By James Glynn
SYDNEY–The Reserve Bank of Australia continued to raise interest rates at a cautious pace this month despite data showing inflation ran at its fastest pace in 32 years in the third quarter, with more dire numbers likely in coming months.
The RBA on Tuesday raised the official cash rate by 25 basis points to 2.85%, while indicating a willingness to continue moving rates higher in coming months.
"The Board has increased interest rates materially since May. This has been necessary to establish a more sustainable balance of demand and supply in the Australian economy to help return inflation to target," RBA Gov. Philip Lowe said in a statement.
"The Board expects to increase interest rates further over the period ahead. It is closely monitoring the global economy, household spending and wage and price-setting behavior," Mr. Lowe added.
The RBA also revised up its expectations for the peak in annual inflation to around 8% in the fourth quarter of this year, from an earlier forecast of 7.75%. The bank’s central forecast is for the consumer-price index to rise around 4.75% over 2023 and a little above 3% over 2024.
The central bank revised down GDP growth forecasts for 2023 and 2024 to around 1.5%.
The RBA slowed the pace it was raising interest rates in October, becoming the first of the major central banks to pivot away from supersized increases. It has since been followed by the Bank of Canada.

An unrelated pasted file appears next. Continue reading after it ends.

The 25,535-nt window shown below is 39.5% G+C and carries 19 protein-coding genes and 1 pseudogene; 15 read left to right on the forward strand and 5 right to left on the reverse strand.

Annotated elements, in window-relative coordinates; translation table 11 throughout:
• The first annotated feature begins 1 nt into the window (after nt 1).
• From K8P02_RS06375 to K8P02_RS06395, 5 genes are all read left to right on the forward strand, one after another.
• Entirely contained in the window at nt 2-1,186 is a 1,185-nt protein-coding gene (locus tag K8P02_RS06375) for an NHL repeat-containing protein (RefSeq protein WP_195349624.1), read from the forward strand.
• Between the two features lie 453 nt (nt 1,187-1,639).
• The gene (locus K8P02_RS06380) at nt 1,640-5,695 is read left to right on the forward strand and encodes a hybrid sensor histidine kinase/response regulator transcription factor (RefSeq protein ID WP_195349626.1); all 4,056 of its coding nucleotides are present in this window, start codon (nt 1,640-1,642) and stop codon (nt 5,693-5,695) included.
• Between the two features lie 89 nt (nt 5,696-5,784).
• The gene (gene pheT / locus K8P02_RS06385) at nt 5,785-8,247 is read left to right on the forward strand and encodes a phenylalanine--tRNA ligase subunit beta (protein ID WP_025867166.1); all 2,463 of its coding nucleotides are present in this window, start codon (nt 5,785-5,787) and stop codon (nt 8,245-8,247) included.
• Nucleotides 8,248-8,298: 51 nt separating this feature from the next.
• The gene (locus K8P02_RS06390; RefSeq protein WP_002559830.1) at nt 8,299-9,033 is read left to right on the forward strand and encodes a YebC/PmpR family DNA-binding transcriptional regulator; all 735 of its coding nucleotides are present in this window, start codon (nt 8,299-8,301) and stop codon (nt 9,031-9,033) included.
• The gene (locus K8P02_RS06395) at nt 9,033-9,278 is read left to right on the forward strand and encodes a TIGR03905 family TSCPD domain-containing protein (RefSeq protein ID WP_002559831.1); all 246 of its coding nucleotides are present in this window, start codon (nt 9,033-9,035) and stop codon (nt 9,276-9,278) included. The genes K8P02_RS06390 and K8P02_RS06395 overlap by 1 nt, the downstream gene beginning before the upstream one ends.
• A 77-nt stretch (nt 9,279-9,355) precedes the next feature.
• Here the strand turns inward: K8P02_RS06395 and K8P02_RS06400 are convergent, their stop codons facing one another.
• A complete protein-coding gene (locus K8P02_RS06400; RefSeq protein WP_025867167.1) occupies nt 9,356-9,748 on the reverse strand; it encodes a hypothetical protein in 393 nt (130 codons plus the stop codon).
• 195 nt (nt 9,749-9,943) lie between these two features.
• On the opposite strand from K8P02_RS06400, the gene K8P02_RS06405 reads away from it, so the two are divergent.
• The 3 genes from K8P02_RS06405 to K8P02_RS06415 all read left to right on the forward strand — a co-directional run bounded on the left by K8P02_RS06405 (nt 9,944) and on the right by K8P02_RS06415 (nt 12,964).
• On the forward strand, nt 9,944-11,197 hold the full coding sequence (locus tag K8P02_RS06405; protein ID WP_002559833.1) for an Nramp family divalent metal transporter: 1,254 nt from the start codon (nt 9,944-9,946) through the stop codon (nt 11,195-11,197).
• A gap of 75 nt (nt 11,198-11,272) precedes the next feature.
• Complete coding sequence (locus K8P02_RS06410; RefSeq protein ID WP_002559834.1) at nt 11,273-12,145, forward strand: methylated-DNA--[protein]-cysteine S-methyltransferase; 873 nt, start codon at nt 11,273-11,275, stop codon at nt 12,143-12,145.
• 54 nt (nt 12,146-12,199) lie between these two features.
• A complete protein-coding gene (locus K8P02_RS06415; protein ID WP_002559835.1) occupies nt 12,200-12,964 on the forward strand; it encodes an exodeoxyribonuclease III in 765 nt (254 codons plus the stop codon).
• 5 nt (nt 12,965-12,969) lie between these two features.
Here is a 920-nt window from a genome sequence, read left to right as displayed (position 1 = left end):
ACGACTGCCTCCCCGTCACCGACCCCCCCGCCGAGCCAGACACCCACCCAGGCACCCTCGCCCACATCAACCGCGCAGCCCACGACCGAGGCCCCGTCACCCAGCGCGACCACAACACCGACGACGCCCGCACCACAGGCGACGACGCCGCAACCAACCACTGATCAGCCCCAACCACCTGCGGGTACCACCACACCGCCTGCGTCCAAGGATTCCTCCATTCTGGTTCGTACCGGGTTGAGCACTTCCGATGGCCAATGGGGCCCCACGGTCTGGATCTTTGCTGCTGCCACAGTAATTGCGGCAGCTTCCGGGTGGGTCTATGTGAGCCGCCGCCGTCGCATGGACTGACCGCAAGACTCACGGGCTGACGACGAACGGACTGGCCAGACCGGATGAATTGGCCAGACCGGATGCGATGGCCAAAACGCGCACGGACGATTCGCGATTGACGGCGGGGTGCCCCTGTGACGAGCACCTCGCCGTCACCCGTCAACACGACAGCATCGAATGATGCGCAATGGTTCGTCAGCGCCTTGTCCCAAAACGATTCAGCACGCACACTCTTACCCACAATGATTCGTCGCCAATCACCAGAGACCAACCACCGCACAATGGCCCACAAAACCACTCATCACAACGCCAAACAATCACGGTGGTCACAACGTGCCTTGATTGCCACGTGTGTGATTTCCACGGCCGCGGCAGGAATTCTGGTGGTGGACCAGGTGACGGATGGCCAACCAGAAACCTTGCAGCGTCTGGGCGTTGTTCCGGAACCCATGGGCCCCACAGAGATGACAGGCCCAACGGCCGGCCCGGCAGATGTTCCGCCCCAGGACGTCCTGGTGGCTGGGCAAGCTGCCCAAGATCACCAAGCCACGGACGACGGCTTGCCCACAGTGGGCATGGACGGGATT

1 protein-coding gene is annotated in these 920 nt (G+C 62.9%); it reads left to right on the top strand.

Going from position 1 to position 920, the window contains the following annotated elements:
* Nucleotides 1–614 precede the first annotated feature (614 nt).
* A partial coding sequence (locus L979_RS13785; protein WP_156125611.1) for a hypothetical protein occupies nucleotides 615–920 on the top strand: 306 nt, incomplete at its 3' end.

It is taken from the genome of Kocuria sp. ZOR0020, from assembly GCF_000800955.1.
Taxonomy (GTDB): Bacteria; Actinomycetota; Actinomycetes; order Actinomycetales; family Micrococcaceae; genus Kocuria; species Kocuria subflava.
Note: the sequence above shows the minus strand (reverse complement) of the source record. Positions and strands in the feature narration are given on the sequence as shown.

The RBA has tightened the policy screws by 275 basis points since May. Markets expect the cash rate to rise above 4.00% by the end of 2023 and for annual inflation to peak at well above 8.0% by the end of this year.
Some economists had called for the RBA to reaccelerate the pace of hikes this month, citing higher-than-expected inflation in the third quarter and a big jump in inflation expectations in recent weeks.
But the RBA has argued it can move in smaller increments given that its policy-making board meets more frequently than most of its global counterparts, allowing it to still tighten at speed if it desires.
"The Board remains resolute in its determination to return inflation to target and will do what is necessary to achieve that," Mr. Lowe said.
The Australian economy continues to grow solidly, supported by strong consumer spending and unemployment at a 50-year low. Still, growth is expected to slow quickly next year as tighter policy settings take effect.
House prices are falling quickly, posing some risk to financial stability over time, while consumer sentiment is at levels consistent with a recession. The problems associated with soaring living costs are expected to get worse before it gets better.
"The Board recognizes that monetary policy operates with a lag and that the full effect of the increase in interest rates is yet to be felt in mortgage payments. Higher interest rates and higher inflation are putting pressure on the budgets of many households," Mr. Lowe said.
Write to James Glynn at email@example.com
(END) Dow Jones Newswires
November 01, 2022 00:13 ET (04:13 GMT)
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